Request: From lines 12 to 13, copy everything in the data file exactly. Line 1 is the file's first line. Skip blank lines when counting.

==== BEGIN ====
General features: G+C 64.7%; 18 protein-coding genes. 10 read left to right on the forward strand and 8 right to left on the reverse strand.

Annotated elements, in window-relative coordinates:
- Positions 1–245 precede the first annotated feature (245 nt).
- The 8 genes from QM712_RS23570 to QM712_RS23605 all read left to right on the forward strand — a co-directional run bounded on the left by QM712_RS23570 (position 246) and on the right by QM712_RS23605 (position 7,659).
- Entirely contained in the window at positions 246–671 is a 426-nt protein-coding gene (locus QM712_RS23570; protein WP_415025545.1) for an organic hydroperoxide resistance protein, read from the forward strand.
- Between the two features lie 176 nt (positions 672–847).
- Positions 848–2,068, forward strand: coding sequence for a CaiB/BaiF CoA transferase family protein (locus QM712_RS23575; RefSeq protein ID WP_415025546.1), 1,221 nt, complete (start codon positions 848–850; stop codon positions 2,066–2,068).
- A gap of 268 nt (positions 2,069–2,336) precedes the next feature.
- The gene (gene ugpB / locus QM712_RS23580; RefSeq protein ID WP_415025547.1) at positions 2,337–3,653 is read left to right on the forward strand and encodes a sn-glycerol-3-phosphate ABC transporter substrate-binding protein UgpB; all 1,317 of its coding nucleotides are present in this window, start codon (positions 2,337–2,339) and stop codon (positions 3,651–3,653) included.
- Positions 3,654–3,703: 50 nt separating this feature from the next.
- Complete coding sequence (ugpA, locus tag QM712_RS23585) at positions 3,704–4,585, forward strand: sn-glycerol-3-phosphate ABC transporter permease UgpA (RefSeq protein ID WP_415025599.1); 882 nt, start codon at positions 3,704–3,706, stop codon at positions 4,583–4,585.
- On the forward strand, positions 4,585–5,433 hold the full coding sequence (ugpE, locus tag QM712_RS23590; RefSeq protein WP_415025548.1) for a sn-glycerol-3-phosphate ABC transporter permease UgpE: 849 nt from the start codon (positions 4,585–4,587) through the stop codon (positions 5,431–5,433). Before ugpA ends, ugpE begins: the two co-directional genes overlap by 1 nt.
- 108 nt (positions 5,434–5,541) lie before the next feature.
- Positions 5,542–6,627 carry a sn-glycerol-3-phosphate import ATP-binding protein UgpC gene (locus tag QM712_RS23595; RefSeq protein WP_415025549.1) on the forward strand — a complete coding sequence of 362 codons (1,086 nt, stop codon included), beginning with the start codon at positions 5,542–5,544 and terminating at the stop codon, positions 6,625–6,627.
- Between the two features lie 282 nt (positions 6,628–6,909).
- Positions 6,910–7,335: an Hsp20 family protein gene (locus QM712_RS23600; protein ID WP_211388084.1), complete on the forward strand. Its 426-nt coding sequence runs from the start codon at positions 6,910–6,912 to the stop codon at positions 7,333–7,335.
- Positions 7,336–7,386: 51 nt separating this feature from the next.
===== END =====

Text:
- On the forward strand, positions 4,585–5,433 hold the full coding sequence (ugpE, locus tag QM712_RS23590; RefSeq protein WP_415025548.1) for a sn-glycerol-3-phosphate ABC transporter permease UgpE: 849 nt from the start codon (positions 4,585–4,587) through the stop codon (positions 5,431–5,433). Before ugpA ends, ugpE begins: the two co-directional genes overlap by 1 nt.
- 108 nt (positions 5,434–5,541) lie before the next feature.